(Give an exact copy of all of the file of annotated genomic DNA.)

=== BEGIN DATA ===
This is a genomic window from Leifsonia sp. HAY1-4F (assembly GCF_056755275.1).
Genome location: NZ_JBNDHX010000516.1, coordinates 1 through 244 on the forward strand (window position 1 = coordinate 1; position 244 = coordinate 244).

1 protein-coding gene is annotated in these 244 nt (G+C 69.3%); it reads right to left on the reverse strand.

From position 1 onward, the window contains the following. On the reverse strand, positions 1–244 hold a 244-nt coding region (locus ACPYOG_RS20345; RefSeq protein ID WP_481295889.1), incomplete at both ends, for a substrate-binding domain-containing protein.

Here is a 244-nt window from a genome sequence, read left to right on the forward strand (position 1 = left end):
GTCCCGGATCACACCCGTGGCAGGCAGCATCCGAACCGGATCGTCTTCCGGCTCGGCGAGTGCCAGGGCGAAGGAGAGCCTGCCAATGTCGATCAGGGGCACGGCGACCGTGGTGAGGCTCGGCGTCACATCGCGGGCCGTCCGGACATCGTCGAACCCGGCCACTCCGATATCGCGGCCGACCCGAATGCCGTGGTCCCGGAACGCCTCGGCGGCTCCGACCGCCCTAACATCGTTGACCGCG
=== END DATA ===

This is a genomic window from Leifsonia sp. HAY1-4F (assembly GCF_056755275.1).
Genome location: NZ_JBNDHX010000516.1, coordinates 1 through 244 on the forward strand (window position 1 = coordinate 1; position 244 = coordinate 244).

1 protein-coding gene is annotated in these 244 nt (G+C 69.3%); it reads right to left on the reverse strand.

From position 1 onward, the window contains the following. On the reverse strand, positions 1–244 hold a 244-nt coding region (locus ACPYOG_RS20345; RefSeq protein ID WP_481295889.1), incomplete at both ends, for a substrate-binding domain-containing protein.

Here is a 244-nt window from a genome sequence, read left to right on the forward strand (position 1 = left end):
GTCCCGGATCACACCCGTGGCAGGCAGCATCCGAACCGGATCGTCTTCCGGCTCGGCGAGTGCCAGGGCGAAGGAGAGCCTGCCAATGTCGATCAGGGGCACGGCGACCGTGGTGAGGCTCGGCGTCACATCGCGGGCCGTCCGGACATCGTCGAACCCGGCCACTCCGATATCGCGGCCGACCCGAATGCCGTGGTCCCGGAACGCCTCGGCGGCTCCGACCGCCCTAACATCGTTGACCGCG